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Suzan Shown Harjo

Suzan Shown Harjo (Cheyenne & Hodulgee Muscogee) is a poet, writer, lecturer, curator, and policy advocate, who has helped Native Peoples protect sacred places and recover more than one million acres of land. She has developed key laws in five decades to promote and protect Native nations, sovereignty, children, arts, cultures, languages, religious freedom and repatriation. President of The Morning Star Institute and an award-winning Columnist for Indian Country Today Media Network, she is Guest Curator and General Editor for the National Museum of the American Indian’s 2014-2018 exhibit and book of the same title, Nation to Nation: Treaties Between the United States and American Indian Nations. President Obama presented her with a 2014 Presidential Medal of Freedom in a White House ceremony honoring eighteen recipients—the Medal is the United States’ highest civilian honor. She has served as Executive Director of the National Congress of American Indians; Legislative Liaison, Native American Rights Fund and the Fried, Frank, Harris, Shriver law firm; and as Special Assistant—Indian Legislation & Liaison, Carter Administration, and Principal Author, 1979 President’s Report to Congress on American Indian Religious Freedom.

Dr. Harjo delivered the 2014 Dudleian Lecture, the oldest endowed lectureship at Harvard University, where she was the first Native person invited to present the prestigious annual lecture since its inception in 1755 at the Harvard Divinity School. Featured in the Penn Museum’s 2014-2019 exhibit, Native American Voices, she was Poet In Residence for the 2014 Greater Tulsa Indian Art Festival and received the Native American Bar Association-DC’s 2013 Lifetime Achievement Award. Recipient of the Institute of American Indian Arts’ 2011 Honorary Doctorate of Humanities degree, she is the first woman and third Native person to receive the honor. The first Vine Deloria, Jr. Distinguished Indigenous Scholar (U of AZ, 2008, and a 2013 Deloria Lecturer), she wrote the Introduction to Deloria’s reissued We Talk, You Listen (Bison Books, 2007). She was the first person awarded back-to-back residency fellowships by the School for Advanced Research (the 2004 Dobkin Artist Fellow for Poetry and a Summer Scholar) and chaired SAR Seminars on Native Identity and on Native Women’s Cultural Matters, as well as a 2006 Penn Museum Seminar on U.S. Civilization and Native Identity Policies. She was the first Native woman Montgomery Fellow (1992, Dartmouth Col.); the first Native American Stanford Univ. Visiting Mentor (1996); and one of More Magazine’s “Alpha Women 2004: The Year’s Brightest and Best – Heroines.” West Virginia Univ.’s 2010 Native Elder in Residence and the Educational Testing Service’s 2011 American Indian Heritage Speaker, she keynoted AIRFA at 30 at Suquamish Nation (2008); the ASU Col. of Law’s AIRFA at 25 (2003; published, Wicazo Sa Review, 2004) and Symposium on Repatriation & NMAI at 20 (2010; published, ASU Law Journal, 2012); Purdue Univ.’s Wiping the Tears Conference (2011); Univ. of Tennessee’s 12th Annual Civil Rights Conference (2012); Villanova Univ.’s Native Heritage Month (2013); and the 15th Annual American Indian Studies Association Conference at ASU (2014).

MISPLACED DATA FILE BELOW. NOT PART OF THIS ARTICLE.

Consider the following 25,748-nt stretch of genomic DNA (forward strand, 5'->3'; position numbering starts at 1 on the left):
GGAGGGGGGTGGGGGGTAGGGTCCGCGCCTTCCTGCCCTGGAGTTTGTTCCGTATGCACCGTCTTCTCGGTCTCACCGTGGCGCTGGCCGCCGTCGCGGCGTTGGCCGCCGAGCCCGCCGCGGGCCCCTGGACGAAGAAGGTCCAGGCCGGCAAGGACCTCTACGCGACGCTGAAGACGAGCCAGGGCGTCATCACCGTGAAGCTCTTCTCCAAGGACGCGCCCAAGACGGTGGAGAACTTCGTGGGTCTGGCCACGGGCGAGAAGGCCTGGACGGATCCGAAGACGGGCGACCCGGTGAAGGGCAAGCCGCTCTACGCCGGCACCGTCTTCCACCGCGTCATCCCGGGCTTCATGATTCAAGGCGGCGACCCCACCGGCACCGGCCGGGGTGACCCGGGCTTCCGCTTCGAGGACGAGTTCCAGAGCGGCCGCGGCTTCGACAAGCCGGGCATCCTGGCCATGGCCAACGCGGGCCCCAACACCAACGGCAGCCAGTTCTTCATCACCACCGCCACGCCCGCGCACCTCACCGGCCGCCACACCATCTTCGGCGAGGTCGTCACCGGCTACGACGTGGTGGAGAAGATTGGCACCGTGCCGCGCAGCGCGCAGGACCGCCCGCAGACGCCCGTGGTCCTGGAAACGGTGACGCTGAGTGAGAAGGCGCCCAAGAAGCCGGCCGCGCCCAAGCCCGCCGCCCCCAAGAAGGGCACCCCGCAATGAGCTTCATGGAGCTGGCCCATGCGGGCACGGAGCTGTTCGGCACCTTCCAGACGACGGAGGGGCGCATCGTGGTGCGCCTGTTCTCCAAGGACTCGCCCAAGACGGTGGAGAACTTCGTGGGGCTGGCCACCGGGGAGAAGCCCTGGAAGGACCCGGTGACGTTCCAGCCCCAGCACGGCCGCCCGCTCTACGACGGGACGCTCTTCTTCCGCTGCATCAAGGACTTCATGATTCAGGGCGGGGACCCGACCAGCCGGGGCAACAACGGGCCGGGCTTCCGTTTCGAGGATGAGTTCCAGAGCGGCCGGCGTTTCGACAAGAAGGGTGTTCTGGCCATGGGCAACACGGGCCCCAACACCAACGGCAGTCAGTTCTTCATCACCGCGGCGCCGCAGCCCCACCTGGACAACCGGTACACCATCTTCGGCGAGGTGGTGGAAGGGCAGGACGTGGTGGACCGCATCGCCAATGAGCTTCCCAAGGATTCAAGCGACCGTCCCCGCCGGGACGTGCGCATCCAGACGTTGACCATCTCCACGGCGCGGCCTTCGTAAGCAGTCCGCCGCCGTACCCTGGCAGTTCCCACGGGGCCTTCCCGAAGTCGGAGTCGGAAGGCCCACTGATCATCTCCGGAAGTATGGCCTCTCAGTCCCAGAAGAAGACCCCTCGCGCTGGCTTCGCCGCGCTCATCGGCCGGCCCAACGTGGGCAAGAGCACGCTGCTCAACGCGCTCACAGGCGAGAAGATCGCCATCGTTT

She has served as President of The Morning Star Institute since its founding in 1984. A national Native rights organization for traditional and cultural advocacy, arts promotion and research, Morning Star is a leader in cultural rights protection and stereotype busting, and sponsors the Just Good Sports project, organizes the annual National Prayer Day for Sacred Places (2003-present) and coordinated The 1992 Alliance (1990-1993). She is one of seven Native people who filed the 1992 landmark case, Harjo et al v. Pro Football, Inc., against the Washington football team’s disparaging name. They won in 1999, when trademark judges unanimously ruled to cancel trademark protections; their victory was reversed on a technicality, but not on the merits, and the Supreme Court declined review (2009). She organized an identical suit, Blackhorse et al v. Pro Football, Inc., brought in 2006 by young Native people, who won a second favorable decision from trademark judges in June 2014. In 2010, she and other Native people filed formal protests of new trademark requests, which are pending before the U.S. Patent & Trademark Office. Her essays, Fighting Name-Calling and Just Good Sports, are published in Team Spirits (U. of Neb., 2001) and For Indigenous Eyes Only (SAR Press, 2005).